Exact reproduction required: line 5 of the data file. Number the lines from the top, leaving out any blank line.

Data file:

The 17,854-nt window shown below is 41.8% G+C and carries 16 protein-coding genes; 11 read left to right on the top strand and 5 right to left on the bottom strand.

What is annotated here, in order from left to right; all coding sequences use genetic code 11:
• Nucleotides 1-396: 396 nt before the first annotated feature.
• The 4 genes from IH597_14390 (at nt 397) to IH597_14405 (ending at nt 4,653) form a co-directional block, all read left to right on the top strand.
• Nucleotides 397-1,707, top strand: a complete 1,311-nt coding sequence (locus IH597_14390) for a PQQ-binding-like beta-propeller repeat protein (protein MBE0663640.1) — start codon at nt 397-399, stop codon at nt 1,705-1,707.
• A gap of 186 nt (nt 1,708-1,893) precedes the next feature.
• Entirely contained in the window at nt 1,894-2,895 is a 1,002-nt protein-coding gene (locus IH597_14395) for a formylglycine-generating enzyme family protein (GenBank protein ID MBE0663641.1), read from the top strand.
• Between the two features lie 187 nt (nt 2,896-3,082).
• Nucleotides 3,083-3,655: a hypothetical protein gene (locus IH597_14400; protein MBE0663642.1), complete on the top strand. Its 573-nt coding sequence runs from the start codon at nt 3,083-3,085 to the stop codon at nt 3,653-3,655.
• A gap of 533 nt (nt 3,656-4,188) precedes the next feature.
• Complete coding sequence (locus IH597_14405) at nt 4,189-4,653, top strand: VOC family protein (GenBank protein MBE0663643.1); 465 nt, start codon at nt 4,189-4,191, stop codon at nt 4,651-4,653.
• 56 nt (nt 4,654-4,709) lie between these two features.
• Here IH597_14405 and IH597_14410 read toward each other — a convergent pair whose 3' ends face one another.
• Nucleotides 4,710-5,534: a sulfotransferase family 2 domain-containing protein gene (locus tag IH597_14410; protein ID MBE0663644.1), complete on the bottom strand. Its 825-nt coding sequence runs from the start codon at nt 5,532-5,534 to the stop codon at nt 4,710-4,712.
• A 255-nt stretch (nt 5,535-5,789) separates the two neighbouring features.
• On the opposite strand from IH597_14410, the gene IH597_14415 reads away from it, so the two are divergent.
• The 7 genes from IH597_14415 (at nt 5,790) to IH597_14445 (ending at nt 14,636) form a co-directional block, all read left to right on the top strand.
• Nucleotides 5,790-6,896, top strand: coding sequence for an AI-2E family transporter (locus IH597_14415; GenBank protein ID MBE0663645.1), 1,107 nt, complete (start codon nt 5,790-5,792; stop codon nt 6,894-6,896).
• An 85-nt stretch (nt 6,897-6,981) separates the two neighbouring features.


• Nucleotides 397-1,707, top strand: a complete 1,311-nt coding sequence (locus IH597_14390) for a PQQ-binding-like beta-propeller repeat protein (protein MBE0663640.1) — start codon at nt 397-399, stop codon at nt 1,705-1,707.